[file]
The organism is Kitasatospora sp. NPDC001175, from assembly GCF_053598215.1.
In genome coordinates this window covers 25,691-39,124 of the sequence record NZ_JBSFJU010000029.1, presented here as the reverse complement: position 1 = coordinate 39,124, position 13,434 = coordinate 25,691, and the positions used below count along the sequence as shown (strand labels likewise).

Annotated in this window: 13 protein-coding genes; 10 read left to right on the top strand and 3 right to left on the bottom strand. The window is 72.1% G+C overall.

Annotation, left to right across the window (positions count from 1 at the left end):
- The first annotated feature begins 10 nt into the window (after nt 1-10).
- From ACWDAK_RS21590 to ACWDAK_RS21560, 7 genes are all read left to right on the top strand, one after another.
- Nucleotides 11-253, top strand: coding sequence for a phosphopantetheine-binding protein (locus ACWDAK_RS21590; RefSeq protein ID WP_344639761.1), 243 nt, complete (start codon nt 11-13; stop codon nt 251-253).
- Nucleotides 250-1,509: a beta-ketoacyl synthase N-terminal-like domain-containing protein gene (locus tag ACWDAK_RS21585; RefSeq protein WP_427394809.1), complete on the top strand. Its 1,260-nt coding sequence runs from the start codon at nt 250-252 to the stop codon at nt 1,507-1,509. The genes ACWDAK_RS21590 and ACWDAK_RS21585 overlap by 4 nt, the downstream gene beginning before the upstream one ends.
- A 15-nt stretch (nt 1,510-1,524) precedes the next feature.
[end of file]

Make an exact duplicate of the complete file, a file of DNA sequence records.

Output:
The organism is Kitasatospora sp. NPDC001175, from assembly GCF_053598215.1.
In genome coordinates this window covers 25,691-39,124 of the sequence record NZ_JBSFJU010000029.1, presented here as the reverse complement: position 1 = coordinate 39,124, position 13,434 = coordinate 25,691, and the positions used below count along the sequence as shown (strand labels likewise).

Annotated in this window: 13 protein-coding genes; 10 read left to right on the top strand and 3 right to left on the bottom strand. The window is 72.1% G+C overall.

Annotation, left to right across the window (positions count from 1 at the left end):
- The first annotated feature begins 10 nt into the window (after nt 1-10).
- From ACWDAK_RS21590 to ACWDAK_RS21560, 7 genes are all read left to right on the top strand, one after another.
- Nucleotides 11-253, top strand: coding sequence for a phosphopantetheine-binding protein (locus ACWDAK_RS21590; RefSeq protein ID WP_344639761.1), 243 nt, complete (start codon nt 11-13; stop codon nt 251-253).
- Nucleotides 250-1,509: a beta-ketoacyl synthase N-terminal-like domain-containing protein gene (locus tag ACWDAK_RS21585; RefSeq protein WP_427394809.1), complete on the top strand. Its 1,260-nt coding sequence runs from the start codon at nt 250-252 to the stop codon at nt 1,507-1,509. The genes ACWDAK_RS21590 and ACWDAK_RS21585 overlap by 4 nt, the downstream gene beginning before the upstream one ends.
- A 15-nt stretch (nt 1,510-1,524) precedes the next feature.